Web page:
|02-08-2010, 09:43 AM||#1|
Joined: Jan 2008
Location: Northern Nevada
Epic Northern Nevada trail ride
I don't usually post my trail ride reports and pictures here but this one turned out to be epic, so here you go, ADVriders...
With light rain all day Saturday (and some snow late in the day), the plan was to meet Putz and edmunsan and ride in the Hungry Valley area. Putz bailed out due to work and at the appointed time edmunsan was nowhere to be found so I suited up for a solo ride.
Because a buckle was broken on my boots, I brought my backup boots, sweet Alpinestars copies of old Hi-Point GP boots. Some creature in my garage really liked them, too, because I poured some collected seed out of it.
From atop the first hill, it is obvious there is moist dirt to ride and snow to avoid.
Looking east at the staging area:
Vultures were on the lookout for solo riders with a history of near-death experiences in questionable weather:
I followed a race-ribboned single track uphill until it forked. To the right was rocky nastiness and to the left was easier going.
It seems some enterprising racers took an easy way down (or up) the hill to gain an advantage over their opponents. Weak. It turned out to be muddy soil not sandy and I didn't make it up. Here's the view looking down to the fork:
In another canyon climb I encountered this bit of nastiness:
Another fork in the trail, with whoops leading to snow and singletrack leading to canyons and singletrack.
I went right.
I blazed a trail up 4-6" of fresh snow. Here's a shot looking back at my path:
And a vista shot from the same location:
The snow got quite deep and because it was less than 24 hours old, it was very difficult to go uphill with my half worn rear tire.
A couple rock gardens were challenging with 5" rocks under 6" of snow. I diverted from the wide trail to a single track that made a short sidehill loop. Big mistake. On the uphill side of the loop I lost traction and stopped and couldn't go forward. The ground was frozen underneath my rear tire. I picked up my bike and moved it but encountered the same problem. I had to pick it up, turn it around, and go back the way I came.
Finally I got out of the snow.
I found the coolest uphill canyon trail. At one point I came upon this curving rock face and instead of stopping or even slowing to size it up I just gassed it and went up like I knew what the hell I was doing. Here's the picture from when I came back down:
There was a minor rock obstacle with green tinted rocks.
I went back to the staging area to refuel, rest, and look for edmunsan. I found him and gave him the grand tour of the Warm Springs-Hungry Valley-Dogskin area. Here's a shot of him with the southwest in the background.
Here's a shot of me with Dogskin mountain in the background.
We headed down a canyon with some known gnarly obstacles. I went ahead with the camera and waited at the obstacles.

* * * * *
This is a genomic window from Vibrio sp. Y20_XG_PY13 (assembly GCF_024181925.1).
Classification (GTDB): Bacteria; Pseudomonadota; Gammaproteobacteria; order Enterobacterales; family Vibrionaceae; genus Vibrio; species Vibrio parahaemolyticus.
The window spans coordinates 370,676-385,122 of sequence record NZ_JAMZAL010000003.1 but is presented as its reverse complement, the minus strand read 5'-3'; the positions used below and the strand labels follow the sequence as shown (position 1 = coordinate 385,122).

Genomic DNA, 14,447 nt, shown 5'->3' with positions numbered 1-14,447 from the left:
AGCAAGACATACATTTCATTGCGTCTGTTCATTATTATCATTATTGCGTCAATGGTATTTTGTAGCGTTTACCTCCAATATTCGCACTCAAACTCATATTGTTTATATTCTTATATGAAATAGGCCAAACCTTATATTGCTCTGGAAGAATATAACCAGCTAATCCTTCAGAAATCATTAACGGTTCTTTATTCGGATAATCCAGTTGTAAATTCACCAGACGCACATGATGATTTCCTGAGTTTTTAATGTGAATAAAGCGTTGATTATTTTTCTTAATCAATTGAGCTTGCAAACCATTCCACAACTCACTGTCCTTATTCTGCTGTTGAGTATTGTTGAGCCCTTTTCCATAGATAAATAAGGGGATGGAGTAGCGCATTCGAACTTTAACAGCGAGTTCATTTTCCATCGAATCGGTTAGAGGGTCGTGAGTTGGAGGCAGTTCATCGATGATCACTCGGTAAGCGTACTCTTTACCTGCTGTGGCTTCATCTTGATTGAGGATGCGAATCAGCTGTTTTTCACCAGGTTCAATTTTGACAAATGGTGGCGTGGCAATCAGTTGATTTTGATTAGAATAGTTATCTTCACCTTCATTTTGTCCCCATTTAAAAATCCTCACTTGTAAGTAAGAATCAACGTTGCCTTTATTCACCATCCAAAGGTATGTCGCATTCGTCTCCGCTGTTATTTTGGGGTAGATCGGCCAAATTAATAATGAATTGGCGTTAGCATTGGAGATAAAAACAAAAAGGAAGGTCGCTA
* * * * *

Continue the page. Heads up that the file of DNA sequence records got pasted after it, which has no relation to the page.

Ah, the old camera trick never fails.
We headed up Dogskin. I warned Ed about a couple kickers in the long climb then hit one of the kickers worse than I've ever hit it before, sending me out of my seat with my legs dangling behind me. We encountered snow part way up and stopped.
I warned Ed about another gnarly spot in the climb, a steep S-turn with boulders and small, sharp rocks. When we passed it I thought it was too easy. Maybe erosion made it easier. I soon realized that wasn't the true gnarly spot. At the real gnarly spot I launched my bike away from me then waved Ed off. Here he is coming up:
We blazed a trail through some thick virgin snow.
We finally found the trailhead west.
...Instead of going up where there would be more snow.
Why are there tracks up the hill if we were making fresh tracks in virgin snow? Some riders had come up from the east side of the Dogskin ridge and intersected this trail, which I didn't know and didn't think was possible.
Instead of taking the trail all the way down, we cut north and rode sidehill. This is one of the few places with severe consequences for running off trail.
We hit the "Pod Racing" wash, with its huge banked turns, which was a highlight for Ed. At that point we turned south. I had started with a 3/4 full 1.9 gallon tank and his YZ450F had a small MX tank. However, I get good mileage riding around on the pilot jet and needle!
As luck or fate would have it I found the Stealth Wash. It's hidden in sage brush on level ground, unlike the other washes which run downhill. Unfortunately, it was horribly muddy. Our bikes were sliding in every direction and my YZ250 ended up going in two directions before a sage brush stopped me from high-siding.
More canyon shots!
This time Ed kept the rubber side down.
Atop a hill I pointed out the staging area. Coming down the hill my bike started running funny like it would soon be out of fuel. I tipped it over to the petcock side for that last little bit and came in to my truck running on fumes in the fading daylight.
That muddy wash turned out to be a mistake. Bikes usually clean up very easily after riding the sandy soil here.
|02-08-2010, 11:03 AM||#3|
Joined: Sep 2007
Location: Bilbao, close to the fu****ng Guggenheim
|02-08-2010, 05:15 PM||#7|
Joined: Aug 2008
Location: Santa Cruz, CA
You'd better be carefull posting stuff like that. Us Californians might show up in force to ride that! Kick ass man.
|Thread Tools||Search this Thread|